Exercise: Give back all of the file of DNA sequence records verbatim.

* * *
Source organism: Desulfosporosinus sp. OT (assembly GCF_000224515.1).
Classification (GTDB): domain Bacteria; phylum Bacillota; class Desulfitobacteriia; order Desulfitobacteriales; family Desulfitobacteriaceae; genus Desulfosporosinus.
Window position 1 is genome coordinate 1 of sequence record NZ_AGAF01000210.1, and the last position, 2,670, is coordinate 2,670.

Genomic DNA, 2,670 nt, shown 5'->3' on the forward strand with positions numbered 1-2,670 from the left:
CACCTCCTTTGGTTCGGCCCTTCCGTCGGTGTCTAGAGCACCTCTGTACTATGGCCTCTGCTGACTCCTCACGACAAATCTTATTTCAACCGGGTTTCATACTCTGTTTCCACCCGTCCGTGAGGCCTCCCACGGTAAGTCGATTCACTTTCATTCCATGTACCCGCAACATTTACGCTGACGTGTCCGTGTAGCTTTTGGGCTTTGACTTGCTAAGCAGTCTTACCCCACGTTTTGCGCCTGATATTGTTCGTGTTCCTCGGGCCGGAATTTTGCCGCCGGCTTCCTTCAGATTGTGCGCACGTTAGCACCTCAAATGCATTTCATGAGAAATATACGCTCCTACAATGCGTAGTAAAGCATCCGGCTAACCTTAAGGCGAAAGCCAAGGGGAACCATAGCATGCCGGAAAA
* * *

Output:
Source organism: Desulfosporosinus sp. OT (assembly GCF_000224515.1).
Classification (GTDB): domain Bacteria; phylum Bacillota; class Desulfitobacteriia; order Desulfitobacteriales; family Desulfitobacteriaceae; genus Desulfosporosinus.
Window position 1 is genome coordinate 1 of sequence record NZ_AGAF01000210.1, and the last position, 2,670, is coordinate 2,670.

Genomic DNA, 2,670 nt, shown 5'->3' on the forward strand with positions numbered 1-2,670 from the left:
CACCTCCTTTGGTTCGGCCCTTCCGTCGGTGTCTAGAGCACCTCTGTACTATGGCCTCTGCTGACTCCTCACGACAAATCTTATTTCAACCGGGTTTCATACTCTGTTTCCACCCGTCCGTGAGGCCTCCCACGGTAAGTCGATTCACTTTCATTCCATGTACCCGCAACATTTACGCTGACGTGTCCGTGTAGCTTTTGGGCTTTGACTTGCTAAGCAGTCTTACCCCACGTTTTGCGCCTGATATTGTTCGTGTTCCTCGGGCCGGAATTTTGCCGCCGGCTTCCTTCAGATTGTGCGCACGTTAGCACCTCAAATGCATTTCATGAGAAATATACGCTCCTACAATGCGTAGTAAAGCATCCGGCTAACCTTAAGGCGAAAGCCAAGGGGAACCATAGCATGCCGGAAAA